Paul Theroux's most memorable travel moments
Paul Theroux has traveled to so many countries and written so many books about being a traveler, it's hard for him to pick favorites. He remembers moments, what...
Newhouse News Service
Paul Theroux has traveled to so many countries and written so many books about being a traveler, it's hard for him to pick favorites. He remembers moments, what the weather was like and who he was with, and never complains when the going gets tough.
"If you told me a place was like the south of France or a luxury spa, I'd be bored," Theroux said. "There would be nothing to write about."
Theroux's new book "Ghost Train to the Eastern Star" retraces the route he took in 1973 for "The Great Railway Bazaar," the first of his 13 travel books and a modern classic. Theroux cheerfully agreed to answer a few questions from his home in East Sandwich, Mass., one of his favorite places in the world.
Favorite country? "India. There are many (favorites), but India is so big, so different. From top to bottom, from east to west, it's got so much to it. A very close second is Vietnam. I was quite taken with the way it's moved forward from all the problems of war and peace and is actually flourishing."
Least favorite? "Here's why I don't have a least favorite: The worse things get, the more there is to write about."
Most surprising? "In a sad way, Burma. Just incredible government tyranny and poverty."
Least surprising? "I'm surprised, appalled, delighted, amazed virtually every day. I try to have as few preconceptions as possible."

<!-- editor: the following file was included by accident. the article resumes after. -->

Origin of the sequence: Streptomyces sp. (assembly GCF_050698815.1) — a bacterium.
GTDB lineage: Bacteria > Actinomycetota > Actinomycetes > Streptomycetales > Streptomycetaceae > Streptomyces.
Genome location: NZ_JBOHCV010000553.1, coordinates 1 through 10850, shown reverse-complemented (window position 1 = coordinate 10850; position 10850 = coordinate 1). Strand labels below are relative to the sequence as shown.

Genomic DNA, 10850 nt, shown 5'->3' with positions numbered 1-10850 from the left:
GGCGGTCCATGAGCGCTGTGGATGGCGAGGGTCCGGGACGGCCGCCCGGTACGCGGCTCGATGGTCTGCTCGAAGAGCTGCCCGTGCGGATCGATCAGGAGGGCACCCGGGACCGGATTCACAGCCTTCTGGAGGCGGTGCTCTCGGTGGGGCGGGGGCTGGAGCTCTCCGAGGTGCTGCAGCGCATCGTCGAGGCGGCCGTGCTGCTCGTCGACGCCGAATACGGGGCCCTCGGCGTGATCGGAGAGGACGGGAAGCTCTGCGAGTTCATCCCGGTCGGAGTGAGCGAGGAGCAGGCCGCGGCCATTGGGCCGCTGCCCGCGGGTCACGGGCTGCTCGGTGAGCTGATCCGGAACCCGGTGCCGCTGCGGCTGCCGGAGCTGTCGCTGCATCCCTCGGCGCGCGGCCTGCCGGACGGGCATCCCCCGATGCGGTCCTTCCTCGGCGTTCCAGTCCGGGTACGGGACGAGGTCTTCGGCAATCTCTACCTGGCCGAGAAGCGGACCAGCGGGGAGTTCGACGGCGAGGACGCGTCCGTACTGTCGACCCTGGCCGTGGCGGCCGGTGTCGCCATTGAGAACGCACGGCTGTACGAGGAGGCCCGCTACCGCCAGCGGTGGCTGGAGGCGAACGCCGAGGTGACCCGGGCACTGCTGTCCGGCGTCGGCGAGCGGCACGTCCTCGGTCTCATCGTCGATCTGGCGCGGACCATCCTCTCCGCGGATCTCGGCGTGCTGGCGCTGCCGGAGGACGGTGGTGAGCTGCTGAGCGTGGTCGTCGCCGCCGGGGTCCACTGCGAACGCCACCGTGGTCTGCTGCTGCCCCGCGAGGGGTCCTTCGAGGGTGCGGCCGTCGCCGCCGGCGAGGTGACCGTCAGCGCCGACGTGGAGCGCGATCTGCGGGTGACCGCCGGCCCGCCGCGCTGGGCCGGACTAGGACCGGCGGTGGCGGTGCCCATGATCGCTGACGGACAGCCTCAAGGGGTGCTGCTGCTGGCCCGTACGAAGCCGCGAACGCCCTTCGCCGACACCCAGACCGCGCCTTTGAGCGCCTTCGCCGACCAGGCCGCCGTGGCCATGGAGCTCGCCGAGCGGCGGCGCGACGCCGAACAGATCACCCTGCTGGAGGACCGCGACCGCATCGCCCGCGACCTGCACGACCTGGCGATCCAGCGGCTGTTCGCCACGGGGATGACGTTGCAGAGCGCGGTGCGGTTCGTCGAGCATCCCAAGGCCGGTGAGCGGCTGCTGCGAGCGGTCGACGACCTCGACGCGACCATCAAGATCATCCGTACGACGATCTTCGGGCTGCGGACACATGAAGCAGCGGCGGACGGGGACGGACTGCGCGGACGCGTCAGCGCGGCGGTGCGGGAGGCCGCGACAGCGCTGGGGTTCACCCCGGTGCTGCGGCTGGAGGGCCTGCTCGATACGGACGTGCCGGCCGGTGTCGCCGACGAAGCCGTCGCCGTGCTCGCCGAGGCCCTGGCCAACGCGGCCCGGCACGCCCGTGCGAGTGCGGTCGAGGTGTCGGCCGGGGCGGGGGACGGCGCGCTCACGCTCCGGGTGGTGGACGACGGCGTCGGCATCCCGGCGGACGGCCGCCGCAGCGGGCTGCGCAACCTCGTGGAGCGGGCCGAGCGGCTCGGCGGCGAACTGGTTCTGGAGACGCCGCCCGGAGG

Most memorable meal? "I'm not at all a gourmand. Meals for me are more memorable when there's someone with me to enjoy them. I'll say a bowl of eel soup I had in Hue with a man who had been through the war."
Most interesting writer? (In "Ghost Train to the Eastern Star," Theroux met with Orhan Pamuk, Haruki Murakami, Pico Iyer and many others.) "Sitting with Arthur C. Clarke in Sri Lanka and listening to him talk and reminisce, I was very conscious that his mind and memory were going. He was fairly lucid, but I had an overwhelming feeling that he was absolutely in the autumn of his life and I was very, very lucky to get to talk to him like this, and of course six months later he died. Those other guys are young — I'll see them again. This was my only chance to see Clarke, and I was grateful for it."
Famous face? "I'm not recognized very often at all. In England I get some people asking if I'm any relation to Louis Theroux, my son, who has a TV show there. The last time that question was asked of me, by the woman who was stamping my passport, I said yes, indeed I was his father and she said, 'Well, he put you in the shade, didn't he?' "
Copyright © 2008 The Seattle Times Company
When vice president of Sub Pop Records Megan Jasper isn't running things at the office, she's working in her garden at her West Seattle home where she and her husband Brian spend time relaxing.